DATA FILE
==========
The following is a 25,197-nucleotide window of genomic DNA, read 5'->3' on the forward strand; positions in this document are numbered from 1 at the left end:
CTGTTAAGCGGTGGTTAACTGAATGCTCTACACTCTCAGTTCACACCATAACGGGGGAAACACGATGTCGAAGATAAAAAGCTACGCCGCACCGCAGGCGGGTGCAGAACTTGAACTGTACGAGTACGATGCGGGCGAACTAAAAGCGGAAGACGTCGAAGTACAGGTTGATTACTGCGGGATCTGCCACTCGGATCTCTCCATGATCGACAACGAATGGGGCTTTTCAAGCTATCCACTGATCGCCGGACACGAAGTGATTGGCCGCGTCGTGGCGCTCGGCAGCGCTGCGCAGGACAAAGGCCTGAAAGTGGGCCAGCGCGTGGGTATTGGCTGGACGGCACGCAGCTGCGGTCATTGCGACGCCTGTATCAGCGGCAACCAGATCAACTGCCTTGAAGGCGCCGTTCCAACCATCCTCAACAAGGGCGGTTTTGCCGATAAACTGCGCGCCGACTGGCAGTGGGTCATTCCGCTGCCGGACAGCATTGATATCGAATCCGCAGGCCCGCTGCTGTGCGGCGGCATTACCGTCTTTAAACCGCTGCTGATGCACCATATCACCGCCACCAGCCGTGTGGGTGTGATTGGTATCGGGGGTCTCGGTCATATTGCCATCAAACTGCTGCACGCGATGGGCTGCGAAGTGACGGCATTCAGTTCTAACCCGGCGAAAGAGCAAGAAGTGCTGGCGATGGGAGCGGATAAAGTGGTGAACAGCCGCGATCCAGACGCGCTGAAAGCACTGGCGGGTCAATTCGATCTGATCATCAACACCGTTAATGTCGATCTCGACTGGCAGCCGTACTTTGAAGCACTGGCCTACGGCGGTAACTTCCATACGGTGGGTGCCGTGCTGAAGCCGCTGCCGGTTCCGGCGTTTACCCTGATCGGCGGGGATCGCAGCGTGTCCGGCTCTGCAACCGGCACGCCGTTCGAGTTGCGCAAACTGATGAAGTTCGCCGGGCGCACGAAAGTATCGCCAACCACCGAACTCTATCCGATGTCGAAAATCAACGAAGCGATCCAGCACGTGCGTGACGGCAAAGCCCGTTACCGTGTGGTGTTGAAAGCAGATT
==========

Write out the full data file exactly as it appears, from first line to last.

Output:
The following is a 25,197-nucleotide window of genomic DNA, read 5'->3' on the forward strand; positions in this document are numbered from 1 at the left end:
CTGTTAAGCGGTGGTTAACTGAATGCTCTACACTCTCAGTTCACACCATAACGGGGGAAACACGATGTCGAAGATAAAAAGCTACGCCGCACCGCAGGCGGGTGCAGAACTTGAACTGTACGAGTACGATGCGGGCGAACTAAAAGCGGAAGACGTCGAAGTACAGGTTGATTACTGCGGGATCTGCCACTCGGATCTCTCCATGATCGACAACGAATGGGGCTTTTCAAGCTATCCACTGATCGCCGGACACGAAGTGATTGGCCGCGTCGTGGCGCTCGGCAGCGCTGCGCAGGACAAAGGCCTGAAAGTGGGCCAGCGCGTGGGTATTGGCTGGACGGCACGCAGCTGCGGTCATTGCGACGCCTGTATCAGCGGCAACCAGATCAACTGCCTTGAAGGCGCCGTTCCAACCATCCTCAACAAGGGCGGTTTTGCCGATAAACTGCGCGCCGACTGGCAGTGGGTCATTCCGCTGCCGGACAGCATTGATATCGAATCCGCAGGCCCGCTGCTGTGCGGCGGCATTACCGTCTTTAAACCGCTGCTGATGCACCATATCACCGCCACCAGCCGTGTGGGTGTGATTGGTATCGGGGGTCTCGGTCATATTGCCATCAAACTGCTGCACGCGATGGGCTGCGAAGTGACGGCATTCAGTTCTAACCCGGCGAAAGAGCAAGAAGTGCTGGCGATGGGAGCGGATAAAGTGGTGAACAGCCGCGATCCAGACGCGCTGAAAGCACTGGCGGGTCAATTCGATCTGATCATCAACACCGTTAATGTCGATCTCGACTGGCAGCCGTACTTTGAAGCACTGGCCTACGGCGGTAACTTCCATACGGTGGGTGCCGTGCTGAAGCCGCTGCCGGTTCCGGCGTTTACCCTGATCGGCGGGGATCGCAGCGTGTCCGGCTCTGCAACCGGCACGCCGTTCGAGTTGCGCAAACTGATGAAGTTCGCCGGGCGCACGAAAGTATCGCCAACCACCGAACTCTATCCGATGTCGAAAATCAACGAAGCGATCCAGCACGTGCGTGACGGCAAAGCCCGTTACCGTGTGGTGTTGAAAGCAGATT